How fast does Earth spin on its axis?

At the equator, Earth spins at about 1,070 miles per hour.

As you move north or south from there, the speed slows. Exactly at the poles—Earth’s axis points—the spin is much slower. Picture a record spinning.

If you placed a toy at the center, then moved it an inch away from the center, then two inches, etc., the toy would have to travel farther and farther to make one full rotation. Each revolution on Earth, no matter how slow the turn, is equal to one day.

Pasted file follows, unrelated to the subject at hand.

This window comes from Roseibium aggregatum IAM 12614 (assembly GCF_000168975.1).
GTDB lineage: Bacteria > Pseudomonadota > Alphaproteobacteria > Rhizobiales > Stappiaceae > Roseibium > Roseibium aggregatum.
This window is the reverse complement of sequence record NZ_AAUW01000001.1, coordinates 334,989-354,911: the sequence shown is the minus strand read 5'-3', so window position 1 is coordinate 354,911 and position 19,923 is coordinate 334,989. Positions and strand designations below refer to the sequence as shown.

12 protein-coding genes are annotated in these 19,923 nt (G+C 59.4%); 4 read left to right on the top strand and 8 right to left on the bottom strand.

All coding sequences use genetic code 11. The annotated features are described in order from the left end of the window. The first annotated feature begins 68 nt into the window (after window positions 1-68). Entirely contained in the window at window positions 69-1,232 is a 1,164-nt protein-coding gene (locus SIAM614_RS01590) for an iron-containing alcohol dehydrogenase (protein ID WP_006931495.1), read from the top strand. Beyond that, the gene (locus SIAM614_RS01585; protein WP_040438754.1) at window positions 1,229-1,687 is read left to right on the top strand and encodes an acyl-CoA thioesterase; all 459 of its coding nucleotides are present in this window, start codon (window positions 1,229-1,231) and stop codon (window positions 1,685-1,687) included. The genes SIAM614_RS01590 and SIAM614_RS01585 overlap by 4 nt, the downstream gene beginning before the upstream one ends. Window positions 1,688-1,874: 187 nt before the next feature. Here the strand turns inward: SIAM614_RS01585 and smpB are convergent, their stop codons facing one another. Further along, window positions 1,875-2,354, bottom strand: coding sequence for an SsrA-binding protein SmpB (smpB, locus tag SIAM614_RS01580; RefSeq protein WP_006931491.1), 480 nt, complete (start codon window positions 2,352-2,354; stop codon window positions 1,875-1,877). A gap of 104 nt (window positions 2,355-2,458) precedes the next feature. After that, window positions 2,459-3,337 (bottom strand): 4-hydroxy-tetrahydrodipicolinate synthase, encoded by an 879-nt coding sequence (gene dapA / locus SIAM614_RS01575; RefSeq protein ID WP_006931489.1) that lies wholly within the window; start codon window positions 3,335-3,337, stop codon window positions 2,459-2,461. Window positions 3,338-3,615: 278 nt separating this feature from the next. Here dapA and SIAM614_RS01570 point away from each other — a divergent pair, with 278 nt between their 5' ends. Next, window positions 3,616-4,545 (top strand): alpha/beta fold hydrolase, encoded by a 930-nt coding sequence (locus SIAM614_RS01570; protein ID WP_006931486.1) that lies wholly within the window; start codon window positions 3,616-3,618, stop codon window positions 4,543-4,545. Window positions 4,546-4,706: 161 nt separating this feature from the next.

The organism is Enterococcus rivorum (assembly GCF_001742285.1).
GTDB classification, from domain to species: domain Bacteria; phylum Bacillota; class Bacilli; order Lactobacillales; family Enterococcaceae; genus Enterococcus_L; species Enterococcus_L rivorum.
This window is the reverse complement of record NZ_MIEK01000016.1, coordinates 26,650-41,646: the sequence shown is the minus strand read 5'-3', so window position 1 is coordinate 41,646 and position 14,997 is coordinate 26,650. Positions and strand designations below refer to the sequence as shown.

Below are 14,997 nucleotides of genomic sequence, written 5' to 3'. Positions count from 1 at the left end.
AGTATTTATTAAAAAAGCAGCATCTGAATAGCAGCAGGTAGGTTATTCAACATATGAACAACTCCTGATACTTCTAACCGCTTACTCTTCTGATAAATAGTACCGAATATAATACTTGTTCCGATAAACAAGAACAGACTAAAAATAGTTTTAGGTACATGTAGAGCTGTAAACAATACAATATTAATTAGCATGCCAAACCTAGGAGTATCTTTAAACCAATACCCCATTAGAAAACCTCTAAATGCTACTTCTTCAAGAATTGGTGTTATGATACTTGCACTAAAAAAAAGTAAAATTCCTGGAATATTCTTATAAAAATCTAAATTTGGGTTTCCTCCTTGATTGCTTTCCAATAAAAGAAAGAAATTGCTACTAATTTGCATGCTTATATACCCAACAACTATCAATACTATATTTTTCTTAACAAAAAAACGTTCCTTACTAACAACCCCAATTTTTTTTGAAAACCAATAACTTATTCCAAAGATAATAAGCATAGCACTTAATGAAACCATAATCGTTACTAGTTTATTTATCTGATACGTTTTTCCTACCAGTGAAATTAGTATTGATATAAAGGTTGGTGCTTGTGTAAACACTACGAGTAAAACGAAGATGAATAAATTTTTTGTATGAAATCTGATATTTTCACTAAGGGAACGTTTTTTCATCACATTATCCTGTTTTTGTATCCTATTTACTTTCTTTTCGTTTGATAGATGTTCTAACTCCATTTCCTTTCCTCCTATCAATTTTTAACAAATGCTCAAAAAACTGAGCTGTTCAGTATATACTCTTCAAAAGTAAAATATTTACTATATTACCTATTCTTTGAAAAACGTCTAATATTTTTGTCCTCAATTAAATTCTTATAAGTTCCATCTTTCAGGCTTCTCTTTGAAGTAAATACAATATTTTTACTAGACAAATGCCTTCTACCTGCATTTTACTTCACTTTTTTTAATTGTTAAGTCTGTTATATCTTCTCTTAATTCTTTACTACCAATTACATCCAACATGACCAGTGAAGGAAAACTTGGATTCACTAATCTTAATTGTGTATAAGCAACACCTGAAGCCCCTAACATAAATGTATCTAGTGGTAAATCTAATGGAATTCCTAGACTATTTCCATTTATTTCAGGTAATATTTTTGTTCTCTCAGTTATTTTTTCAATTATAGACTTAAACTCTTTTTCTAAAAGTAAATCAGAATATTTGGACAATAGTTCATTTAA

Earth also moves in an orbit. One rotation around the sun, at about 67,000 miles per hour, equals one year on Earth.

But wait, there’s more. Our solar system is spinning around the Milky Way at about 558,000 miles per hour, and the Milky Way is spinning with other clusters of neighboring galaxies at the rate of 666,000 mph. Hold on tight!

About Karen Hill

Karen Hill is a freelance writer, editor, and columnist. Born in New York, her work has appeared in the Examiner, Yahoo News, Buzzfeed, among others.

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